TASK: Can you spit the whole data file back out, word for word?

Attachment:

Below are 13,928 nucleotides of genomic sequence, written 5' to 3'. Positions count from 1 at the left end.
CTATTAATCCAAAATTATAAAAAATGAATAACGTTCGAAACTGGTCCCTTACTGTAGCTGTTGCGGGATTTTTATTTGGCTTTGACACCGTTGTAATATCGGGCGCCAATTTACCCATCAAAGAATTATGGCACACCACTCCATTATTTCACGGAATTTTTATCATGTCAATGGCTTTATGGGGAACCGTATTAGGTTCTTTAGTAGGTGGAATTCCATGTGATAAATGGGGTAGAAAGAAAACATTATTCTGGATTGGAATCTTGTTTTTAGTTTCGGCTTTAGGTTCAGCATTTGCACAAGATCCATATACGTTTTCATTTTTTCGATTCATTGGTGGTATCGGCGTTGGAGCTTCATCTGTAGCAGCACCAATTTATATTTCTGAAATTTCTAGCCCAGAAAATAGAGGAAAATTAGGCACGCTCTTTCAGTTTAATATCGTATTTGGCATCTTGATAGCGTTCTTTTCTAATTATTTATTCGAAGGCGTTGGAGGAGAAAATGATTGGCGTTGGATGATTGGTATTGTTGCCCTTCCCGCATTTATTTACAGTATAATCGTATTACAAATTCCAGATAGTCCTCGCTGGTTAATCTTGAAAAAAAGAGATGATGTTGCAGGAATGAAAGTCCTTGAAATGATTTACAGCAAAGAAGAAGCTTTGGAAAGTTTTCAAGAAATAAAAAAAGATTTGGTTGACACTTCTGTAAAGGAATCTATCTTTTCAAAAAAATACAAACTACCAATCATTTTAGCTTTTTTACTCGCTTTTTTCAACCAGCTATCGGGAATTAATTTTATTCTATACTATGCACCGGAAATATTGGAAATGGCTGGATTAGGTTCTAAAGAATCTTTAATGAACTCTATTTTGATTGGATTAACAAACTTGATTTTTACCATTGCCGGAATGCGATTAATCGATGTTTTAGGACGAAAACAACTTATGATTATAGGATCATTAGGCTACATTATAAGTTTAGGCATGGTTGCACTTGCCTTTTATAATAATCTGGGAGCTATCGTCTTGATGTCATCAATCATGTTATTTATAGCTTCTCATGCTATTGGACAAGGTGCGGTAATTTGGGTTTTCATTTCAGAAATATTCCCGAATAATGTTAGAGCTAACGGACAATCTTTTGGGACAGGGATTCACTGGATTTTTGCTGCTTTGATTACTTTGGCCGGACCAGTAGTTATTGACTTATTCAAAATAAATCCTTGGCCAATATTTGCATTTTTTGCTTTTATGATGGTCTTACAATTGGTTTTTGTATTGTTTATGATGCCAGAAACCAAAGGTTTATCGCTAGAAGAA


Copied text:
Below are 13,928 nucleotides of genomic sequence, written 5' to 3'. Positions count from 1 at the left end.
CTATTAATCCAAAATTATAAAAAATGAATAACGTTCGAAACTGGTCCCTTACTGTAGCTGTTGCGGGATTTTTATTTGGCTTTGACACCGTTGTAATATCGGGCGCCAATTTACCCATCAAAGAATTATGGCACACCACTCCATTATTTCACGGAATTTTTATCATGTCAATGGCTTTATGGGGAACCGTATTAGGTTCTTTAGTAGGTGGAATTCCATGTGATAAATGGGGTAGAAAGAAAACATTATTCTGGATTGGAATCTTGTTTTTAGTTTCGGCTTTAGGTTCAGCATTTGCACAAGATCCATATACGTTTTCATTTTTTCGATTCATTGGTGGTATCGGCGTTGGAGCTTCATCTGTAGCAGCACCAATTTATATTTCTGAAATTTCTAGCCCAGAAAATAGAGGAAAATTAGGCACGCTCTTTCAGTTTAATATCGTATTTGGCATCTTGATAGCGTTCTTTTCTAATTATTTATTCGAAGGCGTTGGAGGAGAAAATGATTGGCGTTGGATGATTGGTATTGTTGCCCTTCCCGCATTTATTTACAGTATAATCGTATTACAAATTCCAGATAGTCCTCGCTGGTTAATCTTGAAAAAAAGAGATGATGTTGCAGGAATGAAAGTCCTTGAAATGATTTACAGCAAAGAAGAAGCTTTGGAAAGTTTTCAAGAAATAAAAAAAGATTTGGTTGACACTTCTGTAAAGGAATCTATCTTTTCAAAAAAATACAAACTACCAATCATTTTAGCTTTTTTACTCGCTTTTTTCAACCAGCTATCGGGAATTAATTTTATTCTATACTATGCACCGGAAATATTGGAAATGGCTGGATTAGGTTCTAAAGAATCTTTAATGAACTCTATTTTGATTGGATTAACAAACTTGATTTTTACCATTGCCGGAATGCGATTAATCGATGTTTTAGGACGAAAACAACTTATGATTATAGGATCATTAGGCTACATTATAAGTTTAGGCATGGTTGCACTTGCCTTTTATAATAATCTGGGAGCTATCGTCTTGATGTCATCAATCATGTTATTTATAGCTTCTCATGCTATTGGACAAGGTGCGGTAATTTGGGTTTTCATTTCAGAAATATTCCCGAATAATGTTAGAGCTAACGGACAATCTTTTGGGACAGGGATTCACTGGATTTTTGCTGCTTTGATTACTTTGGCCGGACCAGTAGTTATTGACTTATTCAAAATAAATCCTTGGCCAATATTTGCATTTTTTGCTTTTATGATGGTCTTACAATTGGTTTTTGTATTGTTTATGATGCCAGAAACCAAAGGTTTATCGCTAGAAGAA